The fact that the CBO's responsibilities intersect so many facets of campus life requires that the individual in this role be open to the creative and innovative ideas of others and to have some tolerance for risk-taking, suggests Patrick Sanaghan, president of the Sanaghan Group, who cofacilitates the Next Generation workshops with Goldstein. In essence, the successful CBO exemplifies the consummate "cultural traveler," says Sanaghan-that is, he or she has an ability to travel across the many cultures of a campus and to help build bridges among various constituencies, fostering broad trust and appreciation.

Getting There, Giving Back

Whether they are veterans or are new to higher education, professionals at the CBO level exhibit keen awareness of their own skill set and the competencies required for the job. These senior administrators are well-equipped to coach up-and-comers in their midst, says Sanaghan. He advocates that leadership development is absolutely essential to the future of higher education and that a key component of a successful program is having CBOs who take the time to help nurture tomorrow's business officers.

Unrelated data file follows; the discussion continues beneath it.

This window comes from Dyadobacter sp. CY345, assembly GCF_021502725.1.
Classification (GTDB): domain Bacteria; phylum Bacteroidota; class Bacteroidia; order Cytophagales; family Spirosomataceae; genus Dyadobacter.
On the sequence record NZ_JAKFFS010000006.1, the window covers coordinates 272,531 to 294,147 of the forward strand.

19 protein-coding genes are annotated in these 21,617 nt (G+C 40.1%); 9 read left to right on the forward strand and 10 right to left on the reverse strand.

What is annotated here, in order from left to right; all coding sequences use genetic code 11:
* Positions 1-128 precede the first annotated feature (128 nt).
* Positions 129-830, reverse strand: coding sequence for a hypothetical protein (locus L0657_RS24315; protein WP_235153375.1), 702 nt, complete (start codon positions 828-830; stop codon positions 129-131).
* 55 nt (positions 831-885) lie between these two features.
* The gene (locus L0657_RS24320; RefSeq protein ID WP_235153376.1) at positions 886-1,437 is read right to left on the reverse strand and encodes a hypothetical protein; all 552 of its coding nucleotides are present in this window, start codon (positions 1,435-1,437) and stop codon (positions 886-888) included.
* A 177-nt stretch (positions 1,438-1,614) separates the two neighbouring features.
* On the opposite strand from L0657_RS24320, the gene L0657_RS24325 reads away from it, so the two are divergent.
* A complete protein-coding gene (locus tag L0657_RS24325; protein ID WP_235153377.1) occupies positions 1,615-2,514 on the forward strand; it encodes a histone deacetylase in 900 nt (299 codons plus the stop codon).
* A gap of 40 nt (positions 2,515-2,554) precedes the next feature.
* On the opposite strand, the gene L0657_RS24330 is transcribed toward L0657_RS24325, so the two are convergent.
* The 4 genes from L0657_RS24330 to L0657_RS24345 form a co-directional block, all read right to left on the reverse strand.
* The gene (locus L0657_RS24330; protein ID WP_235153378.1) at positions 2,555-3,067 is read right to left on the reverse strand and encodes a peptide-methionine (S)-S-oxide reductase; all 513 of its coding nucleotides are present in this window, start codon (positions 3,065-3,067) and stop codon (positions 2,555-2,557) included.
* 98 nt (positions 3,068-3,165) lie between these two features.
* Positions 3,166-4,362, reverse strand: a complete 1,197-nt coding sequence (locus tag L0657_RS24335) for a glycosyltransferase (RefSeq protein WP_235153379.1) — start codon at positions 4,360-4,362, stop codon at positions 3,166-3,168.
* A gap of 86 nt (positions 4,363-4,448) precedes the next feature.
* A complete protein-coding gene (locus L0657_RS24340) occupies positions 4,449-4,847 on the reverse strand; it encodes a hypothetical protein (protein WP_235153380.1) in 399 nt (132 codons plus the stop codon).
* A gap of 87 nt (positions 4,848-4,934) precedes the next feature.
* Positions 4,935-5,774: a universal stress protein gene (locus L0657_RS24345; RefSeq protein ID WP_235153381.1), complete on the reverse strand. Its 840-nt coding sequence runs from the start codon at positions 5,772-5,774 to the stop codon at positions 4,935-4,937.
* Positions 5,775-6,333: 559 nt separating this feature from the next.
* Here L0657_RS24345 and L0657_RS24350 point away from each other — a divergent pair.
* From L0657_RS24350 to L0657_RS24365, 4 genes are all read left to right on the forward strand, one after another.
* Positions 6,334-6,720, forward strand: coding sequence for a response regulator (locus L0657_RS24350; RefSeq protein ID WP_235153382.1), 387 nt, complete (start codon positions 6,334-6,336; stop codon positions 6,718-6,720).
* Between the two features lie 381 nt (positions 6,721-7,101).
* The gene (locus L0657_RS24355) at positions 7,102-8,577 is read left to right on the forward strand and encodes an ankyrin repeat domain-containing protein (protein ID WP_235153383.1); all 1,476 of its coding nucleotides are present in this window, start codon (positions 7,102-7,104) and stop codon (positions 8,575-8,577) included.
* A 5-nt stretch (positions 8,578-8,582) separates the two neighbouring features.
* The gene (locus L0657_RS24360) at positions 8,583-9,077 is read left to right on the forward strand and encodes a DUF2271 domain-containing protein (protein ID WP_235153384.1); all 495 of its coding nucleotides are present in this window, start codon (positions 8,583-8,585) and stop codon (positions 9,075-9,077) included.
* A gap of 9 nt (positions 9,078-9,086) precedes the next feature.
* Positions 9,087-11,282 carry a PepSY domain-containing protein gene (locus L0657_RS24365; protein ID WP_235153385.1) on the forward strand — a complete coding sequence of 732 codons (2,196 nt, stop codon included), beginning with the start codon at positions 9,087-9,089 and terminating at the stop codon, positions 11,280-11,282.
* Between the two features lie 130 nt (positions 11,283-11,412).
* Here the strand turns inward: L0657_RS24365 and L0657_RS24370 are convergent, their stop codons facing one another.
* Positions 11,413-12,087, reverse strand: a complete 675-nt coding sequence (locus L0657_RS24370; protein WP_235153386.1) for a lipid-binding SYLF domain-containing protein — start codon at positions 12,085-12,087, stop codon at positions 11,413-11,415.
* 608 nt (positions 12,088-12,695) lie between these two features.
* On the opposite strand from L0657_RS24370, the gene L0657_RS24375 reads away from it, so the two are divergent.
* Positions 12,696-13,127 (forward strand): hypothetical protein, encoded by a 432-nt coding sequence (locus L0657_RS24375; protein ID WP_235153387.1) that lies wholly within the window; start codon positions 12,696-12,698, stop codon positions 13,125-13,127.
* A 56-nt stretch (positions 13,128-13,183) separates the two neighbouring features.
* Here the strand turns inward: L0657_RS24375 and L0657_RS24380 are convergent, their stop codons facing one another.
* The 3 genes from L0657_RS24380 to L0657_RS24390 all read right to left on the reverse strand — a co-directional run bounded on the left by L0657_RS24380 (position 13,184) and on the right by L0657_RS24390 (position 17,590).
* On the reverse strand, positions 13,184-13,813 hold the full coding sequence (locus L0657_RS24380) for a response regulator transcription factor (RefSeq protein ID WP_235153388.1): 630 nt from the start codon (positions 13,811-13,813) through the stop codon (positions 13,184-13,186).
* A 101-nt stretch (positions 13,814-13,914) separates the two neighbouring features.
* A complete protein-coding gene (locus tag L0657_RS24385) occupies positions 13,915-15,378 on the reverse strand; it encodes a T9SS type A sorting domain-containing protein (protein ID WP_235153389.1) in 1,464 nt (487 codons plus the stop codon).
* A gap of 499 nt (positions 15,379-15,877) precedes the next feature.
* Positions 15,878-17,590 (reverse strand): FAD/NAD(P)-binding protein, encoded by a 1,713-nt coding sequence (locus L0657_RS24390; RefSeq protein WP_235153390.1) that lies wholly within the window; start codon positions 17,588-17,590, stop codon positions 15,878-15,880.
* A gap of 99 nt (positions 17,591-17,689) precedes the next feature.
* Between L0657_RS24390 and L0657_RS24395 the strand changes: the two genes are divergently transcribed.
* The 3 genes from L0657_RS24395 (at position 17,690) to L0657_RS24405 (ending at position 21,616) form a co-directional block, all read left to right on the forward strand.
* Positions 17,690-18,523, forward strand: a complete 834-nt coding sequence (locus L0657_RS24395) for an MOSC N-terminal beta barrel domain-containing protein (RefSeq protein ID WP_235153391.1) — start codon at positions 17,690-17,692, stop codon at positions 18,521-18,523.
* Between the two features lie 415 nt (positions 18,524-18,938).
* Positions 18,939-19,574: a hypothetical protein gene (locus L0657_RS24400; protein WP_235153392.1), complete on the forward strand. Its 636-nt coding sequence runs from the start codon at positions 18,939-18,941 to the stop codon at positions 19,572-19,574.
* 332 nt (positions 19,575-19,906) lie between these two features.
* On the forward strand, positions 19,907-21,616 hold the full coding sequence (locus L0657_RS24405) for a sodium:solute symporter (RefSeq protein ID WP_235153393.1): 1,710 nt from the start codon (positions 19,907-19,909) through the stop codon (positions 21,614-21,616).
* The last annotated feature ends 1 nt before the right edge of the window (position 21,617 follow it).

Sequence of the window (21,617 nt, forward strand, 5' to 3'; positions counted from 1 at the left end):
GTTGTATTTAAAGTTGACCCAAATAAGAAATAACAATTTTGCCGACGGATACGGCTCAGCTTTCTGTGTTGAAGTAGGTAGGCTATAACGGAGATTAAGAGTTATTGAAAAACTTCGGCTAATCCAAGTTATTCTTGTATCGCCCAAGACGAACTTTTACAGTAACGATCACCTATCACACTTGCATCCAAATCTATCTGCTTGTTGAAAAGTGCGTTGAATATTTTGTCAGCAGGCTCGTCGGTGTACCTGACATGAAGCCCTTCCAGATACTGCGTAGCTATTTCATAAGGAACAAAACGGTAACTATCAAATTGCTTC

Being a mentor to junior staff—or even staff from other areas of the campus—is one way CBOs can help their institutions identify and advance new talent. "I have a list of about 30 to 40 people that I or my principal deputy mentor," says Chinniah. "Once per quarter, we invite them to lunch or introduce them to key contacts, committees, or other broad-based teams to give them exposure to the senior leadership of the university." Hearing directly from senior leaders about plans and initiatives connects people to the mission of the institution, notes Chinniah.